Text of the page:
In a recent publication first-authored by Mariana Lopes, a PhD student supervised by Raquel Chaves (PI at the CytoGenomics lab, BioISI/UTAD), Margarida Gama-Carvalho (PI at the RNA Systems Biology, BioISI/Ciências ULisboa), and Sandra Louzada (researcher at CytoGenomics lab, BioISI/UTAD), human satellite 1A transcription was studied for the first time. Human pericentromeric satellites are highly repeated sequences and can be transcribed into non-coding RNAs with relevant functions in the genomes. Discover more below about this paper published on BMC Biology

What was the starting point that led to the current research?

When compared with other classical satellite DNA families, satellite 1A was understudied. Hence, we decided to investigate its genomic presence and transcription profile in a panel of human tumoral and non-tumoral cell lines.

What is the main finding reported in this paper?

This paper highlights that satellite 1A is transcribed, both in non-tumoral and tumoral cell lines, at different levels. In a tumoral setting, the transcripts size varies due to alternative polyadenylation events.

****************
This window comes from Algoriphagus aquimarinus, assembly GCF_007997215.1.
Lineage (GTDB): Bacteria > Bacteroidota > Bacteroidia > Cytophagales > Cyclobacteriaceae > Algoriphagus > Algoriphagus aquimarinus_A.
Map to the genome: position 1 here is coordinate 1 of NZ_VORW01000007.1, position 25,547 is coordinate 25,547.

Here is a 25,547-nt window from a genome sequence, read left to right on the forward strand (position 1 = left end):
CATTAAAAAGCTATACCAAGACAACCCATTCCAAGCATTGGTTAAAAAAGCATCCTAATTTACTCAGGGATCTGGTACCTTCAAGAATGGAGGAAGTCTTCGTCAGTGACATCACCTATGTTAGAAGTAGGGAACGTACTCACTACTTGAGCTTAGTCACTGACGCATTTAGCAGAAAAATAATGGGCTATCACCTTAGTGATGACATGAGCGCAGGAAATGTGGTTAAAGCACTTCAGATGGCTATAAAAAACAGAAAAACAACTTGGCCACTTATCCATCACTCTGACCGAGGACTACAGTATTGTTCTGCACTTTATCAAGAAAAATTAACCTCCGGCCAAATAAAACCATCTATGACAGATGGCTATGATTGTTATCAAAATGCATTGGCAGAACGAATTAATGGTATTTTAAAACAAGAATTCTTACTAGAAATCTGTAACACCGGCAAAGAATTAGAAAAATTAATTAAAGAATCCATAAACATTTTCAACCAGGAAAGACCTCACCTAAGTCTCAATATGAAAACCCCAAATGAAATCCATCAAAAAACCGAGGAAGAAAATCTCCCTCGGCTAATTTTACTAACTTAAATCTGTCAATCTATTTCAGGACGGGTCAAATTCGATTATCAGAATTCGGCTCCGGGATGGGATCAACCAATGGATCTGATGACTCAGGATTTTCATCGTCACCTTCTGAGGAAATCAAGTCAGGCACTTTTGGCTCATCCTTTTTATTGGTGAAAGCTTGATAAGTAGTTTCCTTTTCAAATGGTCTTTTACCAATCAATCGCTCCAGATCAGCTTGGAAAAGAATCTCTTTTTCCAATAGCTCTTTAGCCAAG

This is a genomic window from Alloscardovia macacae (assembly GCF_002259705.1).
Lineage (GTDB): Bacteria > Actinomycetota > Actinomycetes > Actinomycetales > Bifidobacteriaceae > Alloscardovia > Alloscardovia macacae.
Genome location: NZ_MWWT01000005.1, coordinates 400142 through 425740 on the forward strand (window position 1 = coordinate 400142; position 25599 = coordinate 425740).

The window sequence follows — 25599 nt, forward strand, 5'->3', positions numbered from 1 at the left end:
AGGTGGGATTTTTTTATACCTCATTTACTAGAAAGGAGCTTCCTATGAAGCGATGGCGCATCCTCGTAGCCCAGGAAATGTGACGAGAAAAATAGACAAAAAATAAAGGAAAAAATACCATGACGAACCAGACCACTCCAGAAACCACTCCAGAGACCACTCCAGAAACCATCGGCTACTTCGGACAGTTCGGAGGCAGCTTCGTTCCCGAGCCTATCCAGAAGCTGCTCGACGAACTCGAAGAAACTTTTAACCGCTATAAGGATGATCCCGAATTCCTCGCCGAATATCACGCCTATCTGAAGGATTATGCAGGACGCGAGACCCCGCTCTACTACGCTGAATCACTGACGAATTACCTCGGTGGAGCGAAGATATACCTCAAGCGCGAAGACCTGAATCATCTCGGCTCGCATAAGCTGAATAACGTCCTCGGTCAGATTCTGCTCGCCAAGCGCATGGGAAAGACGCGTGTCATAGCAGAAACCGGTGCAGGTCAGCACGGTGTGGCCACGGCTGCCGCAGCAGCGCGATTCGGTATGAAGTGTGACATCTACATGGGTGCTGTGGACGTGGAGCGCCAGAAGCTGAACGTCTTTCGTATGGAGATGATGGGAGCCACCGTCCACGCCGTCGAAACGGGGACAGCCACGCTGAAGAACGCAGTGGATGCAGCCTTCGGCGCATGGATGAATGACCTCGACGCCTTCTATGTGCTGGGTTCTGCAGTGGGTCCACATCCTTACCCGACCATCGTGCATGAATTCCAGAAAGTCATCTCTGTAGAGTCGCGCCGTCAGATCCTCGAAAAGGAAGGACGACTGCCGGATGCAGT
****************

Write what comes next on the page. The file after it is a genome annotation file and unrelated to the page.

If you had to explain the main finding to a 5-year-old child, how would you do it?

In cancer, the amount of some molecules (non-coding RNAs) can vary. We investigated if our subject molecule (satellite 1A non-coding RNA) was one of them, having found different quantities in different cancers.

Why is it important for the scientific community and for society at large?

As human genomic studies are expanding to repetitive regions, the interest in pericentromeric sequences is growing amongst researchers. The reasons lie with the awareness of extreme population variations and evidences of a relevant role of non-coding RNAs in disease. In the current context, knowledge regarding one of the least tackled pericentromeric sequences, becomes valuable.

What are the next steps?

Our team is currently performing functional studies, to uncover the mechanistic role of human satellite 1A overexpression in cancer.

Read the full paper here.

From Left to Right: Mariana Lopes, Sandra Louzada , Daniela Ferreira , Gabriela Veríssimo , Daniel Eleutério, Margarida Gama-Carvalho and Raquel Chaves [images provided by the researchers]